Moscow admits it ‘doesn’t know’ who attacked Nord Stream
Russia does not know who blew up the Nord Stream natural gas pipelines last year, and wants to see a thorough investigation to get the answer, its most senior security official has said.
In an interview with the Russian newspaper Argumenti i Fakti, published on Monday, Nikolay Patrushev, secretary of Russia's Security Council, also dismissed a claim that Western intelligence services suspect a private “pro-Ukrainian group” of blowing up the pipelines as being meant for people lacking in critical thinking skills.
“The narrative that the US and the UK were not involved in this terrorist attack is apparently pushed in the hope that the readers cannot think logically,” he said.
Patrushev was referring to a series of articles in the Western press, claiming that the undersea energy links, built to directly supply Russian natural gas to Western Europe, may have been sabotaged by a shady group possibly funded by a Ukrainian businessman. Unnamed intelligence officials claimed that the people behind the operation were not linked to either the US or Ukrainian governments. The pipelines were ruptured by powerful explosions in late September.
Patrushev expressed doubt that the group described by the media could even exist, explaining that such acts require special equipment and training, which might be expected from a national black ops team.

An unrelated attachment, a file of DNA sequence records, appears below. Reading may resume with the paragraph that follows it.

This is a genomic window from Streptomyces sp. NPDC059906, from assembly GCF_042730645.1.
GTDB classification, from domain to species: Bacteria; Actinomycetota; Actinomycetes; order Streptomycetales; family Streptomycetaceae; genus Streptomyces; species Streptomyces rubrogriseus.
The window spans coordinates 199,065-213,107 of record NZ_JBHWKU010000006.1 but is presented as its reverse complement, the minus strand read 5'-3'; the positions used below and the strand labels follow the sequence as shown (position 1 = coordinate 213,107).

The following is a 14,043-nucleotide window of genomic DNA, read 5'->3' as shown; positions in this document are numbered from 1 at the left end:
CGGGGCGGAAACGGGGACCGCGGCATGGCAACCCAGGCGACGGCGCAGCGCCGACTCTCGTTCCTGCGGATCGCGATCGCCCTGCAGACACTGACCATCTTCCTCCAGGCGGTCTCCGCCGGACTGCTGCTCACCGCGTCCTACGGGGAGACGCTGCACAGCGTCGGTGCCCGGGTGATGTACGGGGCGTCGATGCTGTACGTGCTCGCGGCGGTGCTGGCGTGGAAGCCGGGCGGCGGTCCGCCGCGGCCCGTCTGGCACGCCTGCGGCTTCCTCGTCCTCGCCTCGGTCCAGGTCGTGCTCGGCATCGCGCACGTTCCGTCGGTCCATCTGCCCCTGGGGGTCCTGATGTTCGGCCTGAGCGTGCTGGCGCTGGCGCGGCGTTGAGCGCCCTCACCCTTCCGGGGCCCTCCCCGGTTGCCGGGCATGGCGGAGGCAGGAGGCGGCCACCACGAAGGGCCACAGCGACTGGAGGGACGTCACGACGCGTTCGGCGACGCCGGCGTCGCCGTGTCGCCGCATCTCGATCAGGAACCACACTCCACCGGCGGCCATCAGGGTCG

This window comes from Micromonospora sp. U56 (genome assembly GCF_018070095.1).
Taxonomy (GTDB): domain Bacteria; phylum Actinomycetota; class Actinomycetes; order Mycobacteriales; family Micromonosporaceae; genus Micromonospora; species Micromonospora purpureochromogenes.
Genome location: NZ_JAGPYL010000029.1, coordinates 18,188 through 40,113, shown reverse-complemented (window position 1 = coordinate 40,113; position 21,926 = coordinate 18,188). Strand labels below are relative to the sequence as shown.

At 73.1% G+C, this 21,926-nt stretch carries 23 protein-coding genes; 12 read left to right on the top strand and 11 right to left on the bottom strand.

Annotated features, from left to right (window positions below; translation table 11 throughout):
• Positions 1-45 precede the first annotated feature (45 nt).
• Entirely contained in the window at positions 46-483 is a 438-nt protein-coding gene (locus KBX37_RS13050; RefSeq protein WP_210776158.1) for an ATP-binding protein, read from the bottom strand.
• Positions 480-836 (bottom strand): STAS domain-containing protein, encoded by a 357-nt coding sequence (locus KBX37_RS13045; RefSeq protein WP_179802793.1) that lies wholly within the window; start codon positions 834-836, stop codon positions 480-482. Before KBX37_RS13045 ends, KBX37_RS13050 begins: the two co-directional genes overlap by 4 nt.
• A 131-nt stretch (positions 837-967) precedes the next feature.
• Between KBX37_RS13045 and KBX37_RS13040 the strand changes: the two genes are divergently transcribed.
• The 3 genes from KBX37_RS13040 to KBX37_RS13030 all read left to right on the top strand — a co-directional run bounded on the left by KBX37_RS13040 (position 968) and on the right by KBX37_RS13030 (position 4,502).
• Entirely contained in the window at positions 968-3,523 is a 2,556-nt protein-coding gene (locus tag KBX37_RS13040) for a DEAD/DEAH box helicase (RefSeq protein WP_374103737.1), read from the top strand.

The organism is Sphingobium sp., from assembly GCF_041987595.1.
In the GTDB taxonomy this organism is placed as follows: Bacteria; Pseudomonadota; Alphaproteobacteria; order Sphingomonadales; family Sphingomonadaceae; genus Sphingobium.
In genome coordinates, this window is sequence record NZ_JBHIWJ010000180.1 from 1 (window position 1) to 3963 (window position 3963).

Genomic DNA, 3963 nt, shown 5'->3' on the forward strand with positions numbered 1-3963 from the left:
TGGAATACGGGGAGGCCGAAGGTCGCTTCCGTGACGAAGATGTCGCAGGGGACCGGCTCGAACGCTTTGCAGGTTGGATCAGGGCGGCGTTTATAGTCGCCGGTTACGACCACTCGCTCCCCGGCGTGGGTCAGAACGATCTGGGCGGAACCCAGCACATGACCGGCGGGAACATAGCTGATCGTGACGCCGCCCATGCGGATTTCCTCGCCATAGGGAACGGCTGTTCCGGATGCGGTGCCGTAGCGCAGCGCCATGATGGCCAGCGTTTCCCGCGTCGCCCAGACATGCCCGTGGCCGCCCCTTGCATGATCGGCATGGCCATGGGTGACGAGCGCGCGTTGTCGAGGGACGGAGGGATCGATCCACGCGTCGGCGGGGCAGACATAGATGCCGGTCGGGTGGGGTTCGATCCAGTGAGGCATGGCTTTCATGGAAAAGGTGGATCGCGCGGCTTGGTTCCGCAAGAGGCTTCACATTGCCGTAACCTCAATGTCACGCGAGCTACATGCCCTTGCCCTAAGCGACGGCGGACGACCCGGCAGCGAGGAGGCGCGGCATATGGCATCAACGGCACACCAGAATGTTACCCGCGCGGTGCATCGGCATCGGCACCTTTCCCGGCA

“The US and Britain have such units. Other NATO states use combat divers for sabotage operations too, but only if the leading member of the alliance, which dictates its agenda, gives its permission and support,” Patrushev stated.
Only a thorough impartial investigation based on evidence can put an end to the controversy, he added, arguing that “declarations of subjective one-sided versions explain nothing.”
Weeks before the claim was floated, based on anonymous intelligence services, veteran investigative reporter Seymour Hersh alleged that the Nord Stream sabotage was conducted by a US-Norwegian team on the orders of US President Joe Biden. Both nations have denied the allegations.
Hersh said Washington wanted to lock in German support for its anti-Russian campaign over the Ukraine crisis, and put an end to the purchase of cheap Russian pipeline gas by Western European nations.
Patrushev assessed that no pro-Ukraine actor had any reason to blow up the pipelines, as Kiev “goes hat in hand to Berlin hoping for increased military assistance and other aid.” Washington, however, has long expressed opposition to Russian-German energy cooperation, the official noted.